Hockey Card Stories reveals what was really going on in your favourite old hockey cards through the eyes of the players depicted on them. Some of the cards are definitely worth a few bucks, some a few cents — but every story told here is priceless.
Sportsnet’s Ken Reid presents the cards you loved and the airbrushed monstrosities that made you howl, the cards that have been packed away in boxes forever, and others you can’t believe ever existed. Whether it’s a case of mistaken identity or simply a great old photo, a fantastic 1970s haircut and ’stache, a wicked awesome goalie mask or a future Hall of Famer’s off-season fashion sense, a wide variety of players — from superstars like Bobby Orr, Denis Potvin, and Phil Esposito to the likes of Bill Armstrong who played only one game in the NHL — chime in on one of their most famous cards.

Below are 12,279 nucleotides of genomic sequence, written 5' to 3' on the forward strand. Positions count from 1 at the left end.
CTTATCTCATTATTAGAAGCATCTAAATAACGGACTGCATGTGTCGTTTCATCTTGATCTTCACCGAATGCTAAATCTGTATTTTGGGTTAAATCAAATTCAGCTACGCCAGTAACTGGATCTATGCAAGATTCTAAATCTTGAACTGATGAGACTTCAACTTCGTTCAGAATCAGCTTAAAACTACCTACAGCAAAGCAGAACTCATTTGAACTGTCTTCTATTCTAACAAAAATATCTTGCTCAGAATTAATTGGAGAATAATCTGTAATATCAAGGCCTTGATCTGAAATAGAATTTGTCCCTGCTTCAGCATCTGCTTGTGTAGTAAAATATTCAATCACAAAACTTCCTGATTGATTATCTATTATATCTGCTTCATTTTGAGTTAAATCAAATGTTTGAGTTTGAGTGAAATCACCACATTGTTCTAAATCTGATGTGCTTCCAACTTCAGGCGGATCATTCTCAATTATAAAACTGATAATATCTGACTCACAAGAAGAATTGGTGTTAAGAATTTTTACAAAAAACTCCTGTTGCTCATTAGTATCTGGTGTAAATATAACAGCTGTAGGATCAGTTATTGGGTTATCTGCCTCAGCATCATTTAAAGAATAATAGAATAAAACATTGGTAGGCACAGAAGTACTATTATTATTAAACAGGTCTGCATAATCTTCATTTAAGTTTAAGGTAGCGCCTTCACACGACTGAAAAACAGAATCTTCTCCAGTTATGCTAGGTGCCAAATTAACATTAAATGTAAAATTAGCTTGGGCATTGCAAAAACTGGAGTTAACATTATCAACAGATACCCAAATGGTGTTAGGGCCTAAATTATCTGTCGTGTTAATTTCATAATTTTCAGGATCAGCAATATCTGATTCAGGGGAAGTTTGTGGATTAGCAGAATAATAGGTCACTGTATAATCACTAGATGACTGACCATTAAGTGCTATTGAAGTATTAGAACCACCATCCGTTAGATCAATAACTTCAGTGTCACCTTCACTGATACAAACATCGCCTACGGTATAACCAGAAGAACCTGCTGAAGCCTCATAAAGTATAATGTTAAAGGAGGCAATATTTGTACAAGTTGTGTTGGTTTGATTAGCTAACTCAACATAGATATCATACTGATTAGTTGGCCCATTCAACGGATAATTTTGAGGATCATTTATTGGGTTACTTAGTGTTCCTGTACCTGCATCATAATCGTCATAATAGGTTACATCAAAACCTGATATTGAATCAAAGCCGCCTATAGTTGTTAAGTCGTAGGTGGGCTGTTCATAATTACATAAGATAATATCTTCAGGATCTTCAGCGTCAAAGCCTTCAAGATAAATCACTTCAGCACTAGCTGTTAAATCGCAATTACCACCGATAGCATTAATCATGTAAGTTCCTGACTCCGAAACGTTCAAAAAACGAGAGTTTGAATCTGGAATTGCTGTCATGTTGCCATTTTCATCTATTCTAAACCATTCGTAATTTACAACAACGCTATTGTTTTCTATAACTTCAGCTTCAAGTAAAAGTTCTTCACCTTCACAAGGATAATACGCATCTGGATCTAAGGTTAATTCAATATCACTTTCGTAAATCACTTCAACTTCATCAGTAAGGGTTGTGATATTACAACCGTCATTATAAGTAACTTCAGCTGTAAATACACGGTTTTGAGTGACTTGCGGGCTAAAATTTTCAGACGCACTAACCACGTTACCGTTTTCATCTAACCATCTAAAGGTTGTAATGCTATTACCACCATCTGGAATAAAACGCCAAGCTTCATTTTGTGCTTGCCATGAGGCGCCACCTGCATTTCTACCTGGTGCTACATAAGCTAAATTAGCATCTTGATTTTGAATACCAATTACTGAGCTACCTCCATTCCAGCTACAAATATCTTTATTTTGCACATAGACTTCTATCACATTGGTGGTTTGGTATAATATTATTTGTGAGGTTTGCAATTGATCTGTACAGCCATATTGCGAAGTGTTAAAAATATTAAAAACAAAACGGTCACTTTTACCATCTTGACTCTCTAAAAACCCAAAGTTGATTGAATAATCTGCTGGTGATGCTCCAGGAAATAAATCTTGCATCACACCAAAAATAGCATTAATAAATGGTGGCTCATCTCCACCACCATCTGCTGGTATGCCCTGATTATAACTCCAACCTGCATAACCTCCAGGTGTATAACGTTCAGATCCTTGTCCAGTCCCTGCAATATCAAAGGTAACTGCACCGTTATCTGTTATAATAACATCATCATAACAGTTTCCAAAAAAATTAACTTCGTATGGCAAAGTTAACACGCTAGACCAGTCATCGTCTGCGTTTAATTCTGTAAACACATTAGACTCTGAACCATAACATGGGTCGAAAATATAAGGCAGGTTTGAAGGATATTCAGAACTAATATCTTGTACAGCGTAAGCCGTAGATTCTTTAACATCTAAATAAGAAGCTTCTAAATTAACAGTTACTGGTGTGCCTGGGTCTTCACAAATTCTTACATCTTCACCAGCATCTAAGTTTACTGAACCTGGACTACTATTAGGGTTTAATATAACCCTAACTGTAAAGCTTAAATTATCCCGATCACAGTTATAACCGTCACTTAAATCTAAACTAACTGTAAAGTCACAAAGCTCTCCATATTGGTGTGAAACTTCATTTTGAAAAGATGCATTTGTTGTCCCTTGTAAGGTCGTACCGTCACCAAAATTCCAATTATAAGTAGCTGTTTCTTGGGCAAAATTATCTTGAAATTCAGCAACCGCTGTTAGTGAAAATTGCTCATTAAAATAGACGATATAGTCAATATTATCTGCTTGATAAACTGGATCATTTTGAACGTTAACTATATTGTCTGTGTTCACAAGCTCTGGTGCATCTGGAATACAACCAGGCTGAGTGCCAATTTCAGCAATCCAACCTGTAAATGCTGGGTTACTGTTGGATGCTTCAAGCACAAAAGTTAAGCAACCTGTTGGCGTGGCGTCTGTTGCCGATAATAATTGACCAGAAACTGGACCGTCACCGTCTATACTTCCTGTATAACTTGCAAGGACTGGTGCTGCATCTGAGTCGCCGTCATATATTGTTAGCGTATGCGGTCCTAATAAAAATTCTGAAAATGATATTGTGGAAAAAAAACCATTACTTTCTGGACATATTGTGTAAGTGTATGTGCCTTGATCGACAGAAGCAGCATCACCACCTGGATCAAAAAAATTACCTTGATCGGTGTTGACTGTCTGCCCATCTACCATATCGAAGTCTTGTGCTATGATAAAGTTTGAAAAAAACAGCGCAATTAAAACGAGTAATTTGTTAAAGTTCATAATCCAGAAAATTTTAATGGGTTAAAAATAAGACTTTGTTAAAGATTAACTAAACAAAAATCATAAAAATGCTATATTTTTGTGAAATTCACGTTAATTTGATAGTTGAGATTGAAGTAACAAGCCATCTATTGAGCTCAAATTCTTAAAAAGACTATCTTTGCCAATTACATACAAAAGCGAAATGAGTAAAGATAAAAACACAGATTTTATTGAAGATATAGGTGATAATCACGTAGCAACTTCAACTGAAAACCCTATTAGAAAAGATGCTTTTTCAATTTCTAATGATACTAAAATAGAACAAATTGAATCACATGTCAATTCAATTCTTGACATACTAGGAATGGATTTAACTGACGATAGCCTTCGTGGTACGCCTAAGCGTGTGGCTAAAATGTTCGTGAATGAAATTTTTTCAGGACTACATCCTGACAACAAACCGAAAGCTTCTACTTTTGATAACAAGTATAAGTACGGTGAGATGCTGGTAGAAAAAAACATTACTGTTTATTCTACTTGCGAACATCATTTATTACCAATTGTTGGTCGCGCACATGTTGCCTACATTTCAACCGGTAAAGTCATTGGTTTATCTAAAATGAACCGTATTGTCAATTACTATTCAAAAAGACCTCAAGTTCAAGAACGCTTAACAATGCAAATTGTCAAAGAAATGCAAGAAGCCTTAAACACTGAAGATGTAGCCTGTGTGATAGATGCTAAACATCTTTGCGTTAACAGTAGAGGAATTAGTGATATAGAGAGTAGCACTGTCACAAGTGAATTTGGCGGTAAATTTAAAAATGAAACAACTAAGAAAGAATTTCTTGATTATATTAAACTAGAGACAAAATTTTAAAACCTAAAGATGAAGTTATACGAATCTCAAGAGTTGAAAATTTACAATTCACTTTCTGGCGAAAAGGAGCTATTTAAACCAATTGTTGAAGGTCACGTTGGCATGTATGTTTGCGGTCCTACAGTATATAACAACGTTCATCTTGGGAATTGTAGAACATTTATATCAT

Early in his love letter to the hockey cards of his youth, Sportsnet anchor Reid gets the scoop on a 1981-82 Paul Baxter card how he lead the NHL in penalty minutes, and why he looks so ornery on the card itself. It turns out the book is as much for the author as the reader: "I, for one, understand why I've always been obsessed with this simple-looking hockey card. It turns out there is quite a story behind it." There are few rabbit holes that Reid didn't go down, hunting some incredibly obscure names (hello Chuck Luska!) and some big game (Orr, Potvin, both Esposito brothers). Readers will find themselves continually flipping back to the page with the reproduction of the hockey card. What the reader won't do is plunk down on the couch and read it in one sitting, as the stories, while well-written and entertaining, are repetitive consumed one after another. Another flaw can be solved with a sequel these are all players from the 1970s to the early 1990s, leaving open the question whether or not today's NHLers love their cards the way their predecessors did.